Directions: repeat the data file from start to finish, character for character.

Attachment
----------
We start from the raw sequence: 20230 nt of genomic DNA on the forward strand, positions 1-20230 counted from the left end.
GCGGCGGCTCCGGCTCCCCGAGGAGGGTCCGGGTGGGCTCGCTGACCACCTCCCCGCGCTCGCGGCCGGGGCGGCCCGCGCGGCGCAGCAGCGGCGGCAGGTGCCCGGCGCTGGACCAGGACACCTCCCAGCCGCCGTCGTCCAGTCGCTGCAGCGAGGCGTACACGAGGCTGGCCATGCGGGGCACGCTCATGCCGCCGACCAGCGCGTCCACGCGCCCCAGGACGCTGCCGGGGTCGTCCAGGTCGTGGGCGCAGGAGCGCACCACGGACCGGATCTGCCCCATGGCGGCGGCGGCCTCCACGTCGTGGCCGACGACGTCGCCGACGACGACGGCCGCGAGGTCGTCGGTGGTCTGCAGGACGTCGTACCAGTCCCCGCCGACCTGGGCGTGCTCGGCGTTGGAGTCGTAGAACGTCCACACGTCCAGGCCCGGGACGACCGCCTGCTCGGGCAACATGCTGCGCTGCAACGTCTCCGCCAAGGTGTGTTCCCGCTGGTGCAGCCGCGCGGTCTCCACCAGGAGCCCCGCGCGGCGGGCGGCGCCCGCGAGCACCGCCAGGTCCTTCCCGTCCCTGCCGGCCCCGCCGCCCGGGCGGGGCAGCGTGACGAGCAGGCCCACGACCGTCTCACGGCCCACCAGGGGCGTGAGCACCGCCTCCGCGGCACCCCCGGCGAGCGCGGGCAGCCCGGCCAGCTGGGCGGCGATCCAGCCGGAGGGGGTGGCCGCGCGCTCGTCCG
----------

We start from the raw sequence: 20230 nt of genomic DNA on the forward strand, positions 1-20230 counted from the left end.
GCGGCGGCTCCGGCTCCCCGAGGAGGGTCCGGGTGGGCTCGCTGACCACCTCCCCGCGCTCGCGGCCGGGGCGGCCCGCGCGGCGCAGCAGCGGCGGCAGGTGCCCGGCGCTGGACCAGGACACCTCCCAGCCGCCGTCGTCCAGTCGCTGCAGCGAGGCGTACACGAGGCTGGCCATGCGGGGCACGCTCATGCCGCCGACCAGCGCGTCCACGCGCCCCAGGACGCTGCCGGGGTCGTCCAGGTCGTGGGCGCAGGAGCGCACCACGGACCGGATCTGCCCCATGGCGGCGGCGGCCTCCACGTCGTGGCCGACGACGTCGCCGACGACGACGGCCGCGAGGTCGTCGGTGGTCTGCAGGACGTCGTACCAGTCCCCGCCGACCTGGGCGTGCTCGGCGTTGGAGTCGTAGAACGTCCACACGTCCAGGCCCGGGACGACCGCCTGCTCGGGCAACATGCTGCGCTGCAACGTCTCCGCCAAGGTGTGTTCCCGCTGGTGCAGCCGCGCGGTCTCCACCAGGAGCCCCGCGCGGCGGGCGGCGCCCGCGAGCACCGCCAGGTCCTTCCCGTCCCTGCCGGCCCCGCCGCCCGGGCGGGGCAGCGTGACGAGCAGGCCCACGACCGTCTCACGGCCCACCAGGGGCGTGAGCACCGCCTCCGCGGCACCCCCGGCGAGCGCGGGCAGCCCGGCCAGCTGGGCGGCGATCCAGCCGGAGGGGGTGGCCGCGCGCTCGTCCG